The Parrot and the Igloo Notes


279   a title you picture: Al Gore, Earth in the Balance: Ecology and the Human Spirit, Houghton Mifflin, 1992.


279   a thought balloon of the West Wing: For example, this from a Newsweek ten months into the term: “Environmentalists should be happy these days. After 12 years of acting like ‘barbarians at the gate,’ as Interior Secretary Bruce Babbitt called them, they are finally on the inside, with friends as high as Vice President Al Gore.”

Daniel Glick, “Barbarians Inside the Gate,” Newsweek, November 1, 1993.


279   A giant folding graph: Howard Fineman and Karen Breslau, “Gore Feels the Heat,” Newsweek, October 27, 1997.


279   “Just in case you missed it”: William J. Clinton, “Remarks to Television Weather Forecasters,” The American Presidency Project, October 1, 1997.

Accessed 6-29-22.


279   the world’s most exclusive classroom: Howard Fineman and Karen Breslau, “Gore Feels The Heat,” Newsweek, October 27, 1997.


As Revelle educated Gore, Gore educated Clinton. One day in early 1993, the new veep marched into lunch with the president carrying a huge folding chart—his now familiar graph that predicts frightening increases in atmospheric carbon-dioxide levels.


279   “I was convinced that he was convinced”: Howard Fineman and Karen Breslau, “Gore Feels The Heat,” Newsweek, October 27, 1997.


280   “What started out like a love affair”: Daniel Glick, “Barbarians Inside the Gate,” Newsweek, November 1, 1993.


280      “like a football team”: Daniel Glick, “Barbarians Inside the Gate,” Newsweek, November 1, 1993.


280      “Clinton had come to rely”: Bob Woodward, The Choice, Simon & Schuster 1996. 13.

An interesting setup. It’s the first paragraph of Woodward’s book. “President Bill Clinton insisted that one item on his weekly schedule remain inviolate. His private lunch with his vice president, Al Gore, could not be dropped unless there was a crisis or one of them was out of town. Though there was no doubt about who was the senior partner in the relationship, Clinton had come to rely on Gore as his indispensable chief adviser. Just as Clinton had mastered campaigning over the course of his lifetime in politics, Gore had mastered government, bureaucracy and even Washington.”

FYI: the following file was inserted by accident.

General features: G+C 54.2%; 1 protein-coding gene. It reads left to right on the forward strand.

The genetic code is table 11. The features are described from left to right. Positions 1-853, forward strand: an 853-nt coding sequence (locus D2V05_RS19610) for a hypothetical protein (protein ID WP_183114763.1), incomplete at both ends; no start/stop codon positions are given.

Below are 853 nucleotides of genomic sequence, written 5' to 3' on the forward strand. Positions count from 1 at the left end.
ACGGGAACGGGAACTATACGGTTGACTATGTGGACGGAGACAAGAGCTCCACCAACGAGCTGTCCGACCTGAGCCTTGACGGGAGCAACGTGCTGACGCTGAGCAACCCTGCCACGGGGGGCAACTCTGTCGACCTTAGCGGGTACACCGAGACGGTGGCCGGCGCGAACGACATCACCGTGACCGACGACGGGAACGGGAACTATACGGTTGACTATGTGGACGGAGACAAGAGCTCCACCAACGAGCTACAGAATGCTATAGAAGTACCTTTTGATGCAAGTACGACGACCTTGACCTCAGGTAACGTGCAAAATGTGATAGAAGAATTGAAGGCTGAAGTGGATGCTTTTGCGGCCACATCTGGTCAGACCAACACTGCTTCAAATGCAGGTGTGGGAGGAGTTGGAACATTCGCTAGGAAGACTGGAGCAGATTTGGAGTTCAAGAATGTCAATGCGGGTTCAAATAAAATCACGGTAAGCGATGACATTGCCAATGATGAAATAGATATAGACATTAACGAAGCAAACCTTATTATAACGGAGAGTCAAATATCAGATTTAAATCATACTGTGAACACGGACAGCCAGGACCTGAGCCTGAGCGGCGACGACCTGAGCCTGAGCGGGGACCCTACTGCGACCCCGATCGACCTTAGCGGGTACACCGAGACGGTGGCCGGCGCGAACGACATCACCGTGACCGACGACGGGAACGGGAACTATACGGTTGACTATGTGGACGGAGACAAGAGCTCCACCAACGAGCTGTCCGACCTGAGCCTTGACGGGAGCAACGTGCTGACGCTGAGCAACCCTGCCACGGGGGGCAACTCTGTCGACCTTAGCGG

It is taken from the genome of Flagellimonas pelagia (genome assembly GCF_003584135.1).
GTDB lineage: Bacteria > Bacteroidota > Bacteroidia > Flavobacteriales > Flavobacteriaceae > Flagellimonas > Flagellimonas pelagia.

280      “now pass Al Gore’s climate test”: William J. Clinton, “Remarks to Television Weather Forecasters,” The American Presidency Project, October 1, 1997.

Accessed 6-29-22.


280      “specific targets and timetables”: Howard Fineman and Karen Breslau, “Gore Feels The Heat,” Newsweek, October 27, 1997.


280      go ahead and build Jurassic Park already: Joan Didion, “The Teachings of Speaker Gingrich,” New York Review of Books, August 10, 1996.


280      “Imagine weightlessness and its effects”: Newt Gingrich, To Renew America, HarperCollins 1995. 192.

In which he says a lot of other stupid stuff. Like, “One of the major reasons the spirit of adventure has gone out of space exploration is that we have allowed bureaucracies to dominate too many of our scientific adventures. Look at the difference between the movies The Right Stuff and Star Wars and you will see what I mean.” But of course the Star Wars universe is a titanic bureaucracy—what’s the Death Star, minus cannon, but a bleak floating office park? You can feel the paperwork. And of course the Empire is a world of hierarchies: of boardrooms and planning sessions. (When we see the Jedi Council in later pictures, it’s the same late-afternoon-meeting feel.) Whereas The Right Stuff—the Mercury program and the moon shot—is a triumph of courageous bureaucracy. A union of desks and calculators allows seven intrepid specialists to travel outside Earth’s atmosphere. Of the bravery of manning a workstation and a cockpit. That both films were the result of bureaucracies—teams of the dedicated and expert—goes without saying. All Gingrich would have to do is watch the ten-minute credits.